Posted: 17th May 2021
John Alfred Arnesby BROWN
b.1866 – d.1955
The Pier 1905
Oil on Canvas
John Alfred Arnesby Brown was a leading landscape artist in the 20th Century, influenced by painters who promoted landscape painting for its own sake and were advocates of painting direct from nature.
Brown was also inspired by the work of French Impressionists to whom this particular work owes a considerable debt for its subtle focus on light and atmosphere.
This dark, dramatic painting captures the late-night view of a pier, with street lamps providing a glimpse of light through the evening fog.
Brown died in 1955, having not painted since 1942 due to blindness.
Samuel Courtauld, the founder of The Courtauld, wrote poetry about the artworks in his collection. Following in his footsteps many years later, young people aged 16-25 from The Warren Youth Project in Hull, were inspired by The Pier to compose their own creative writing.
Haiku based on The Pier 1905
The Pier holds light,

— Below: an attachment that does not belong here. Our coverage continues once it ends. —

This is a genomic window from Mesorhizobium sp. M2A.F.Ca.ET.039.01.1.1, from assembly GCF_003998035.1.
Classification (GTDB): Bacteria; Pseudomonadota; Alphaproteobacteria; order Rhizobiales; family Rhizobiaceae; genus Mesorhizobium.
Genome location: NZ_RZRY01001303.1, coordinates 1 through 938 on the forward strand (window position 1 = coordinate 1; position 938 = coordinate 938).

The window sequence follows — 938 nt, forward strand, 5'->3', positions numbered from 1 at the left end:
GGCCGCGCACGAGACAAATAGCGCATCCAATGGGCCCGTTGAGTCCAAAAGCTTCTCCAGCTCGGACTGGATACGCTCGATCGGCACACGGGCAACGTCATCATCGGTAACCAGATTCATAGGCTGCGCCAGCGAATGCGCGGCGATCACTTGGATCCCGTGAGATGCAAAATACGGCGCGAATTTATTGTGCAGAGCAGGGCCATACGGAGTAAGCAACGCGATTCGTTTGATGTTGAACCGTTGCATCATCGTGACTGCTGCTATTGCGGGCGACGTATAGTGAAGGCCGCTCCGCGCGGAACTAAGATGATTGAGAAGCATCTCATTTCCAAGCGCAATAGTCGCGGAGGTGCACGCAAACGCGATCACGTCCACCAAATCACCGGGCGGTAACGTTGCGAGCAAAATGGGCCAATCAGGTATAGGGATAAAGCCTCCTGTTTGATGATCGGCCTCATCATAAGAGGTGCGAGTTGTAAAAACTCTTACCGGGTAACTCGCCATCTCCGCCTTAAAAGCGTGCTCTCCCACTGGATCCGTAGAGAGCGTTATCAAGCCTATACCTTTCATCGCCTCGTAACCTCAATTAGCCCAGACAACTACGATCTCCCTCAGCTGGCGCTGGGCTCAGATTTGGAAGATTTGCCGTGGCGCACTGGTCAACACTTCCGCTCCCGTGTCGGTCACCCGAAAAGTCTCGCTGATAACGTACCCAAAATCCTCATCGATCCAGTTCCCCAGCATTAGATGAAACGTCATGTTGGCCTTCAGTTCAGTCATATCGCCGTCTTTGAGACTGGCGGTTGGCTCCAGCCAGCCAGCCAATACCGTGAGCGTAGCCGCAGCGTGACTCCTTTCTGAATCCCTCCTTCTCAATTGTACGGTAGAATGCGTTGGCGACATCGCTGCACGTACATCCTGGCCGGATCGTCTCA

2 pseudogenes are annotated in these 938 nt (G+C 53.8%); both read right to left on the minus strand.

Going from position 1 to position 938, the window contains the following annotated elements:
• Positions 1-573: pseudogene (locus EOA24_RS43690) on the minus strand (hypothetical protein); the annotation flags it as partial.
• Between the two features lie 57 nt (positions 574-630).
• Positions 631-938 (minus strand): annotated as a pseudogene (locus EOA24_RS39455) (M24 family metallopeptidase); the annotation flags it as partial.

Small yet bright enough to lead,
Any and all home
By Andrew Gooch
Phone Conversation Overhead At The Pier
Yeah, yeah. It’s alright, I’ve lived here all my life. Not gonna trip over the wall and fall. It’s not that dark. They’ve got like, old street lamps, you know, the ones that don’t bend at the top? And have curly wrought iron bits? Fancy, yeah, alright. Pier’s got a little light too for the ships, so. I’m not gonna fall in. You’re not that distracting, you know. (laugh) I’m in public, you know. Someone taking their dog for a night walk might hear you. Shouting that down the phone. (pause) You should come up here, you know. We can go for a late night walk. (laugh) Yes, you’re the dog. You should see it, though. All the shimmering lights from the arcade, the bars by the dock, rippling on the pier water. It’s quite romantic. I think my mum proposed on this pier. She says it looks exactly the same. The salt from the water preserves it. (tuts) Alright, it’s probably not true, I was being poetic. Can’t I be poetic in the everyday? Just for a moment?
By Sarah Magaharan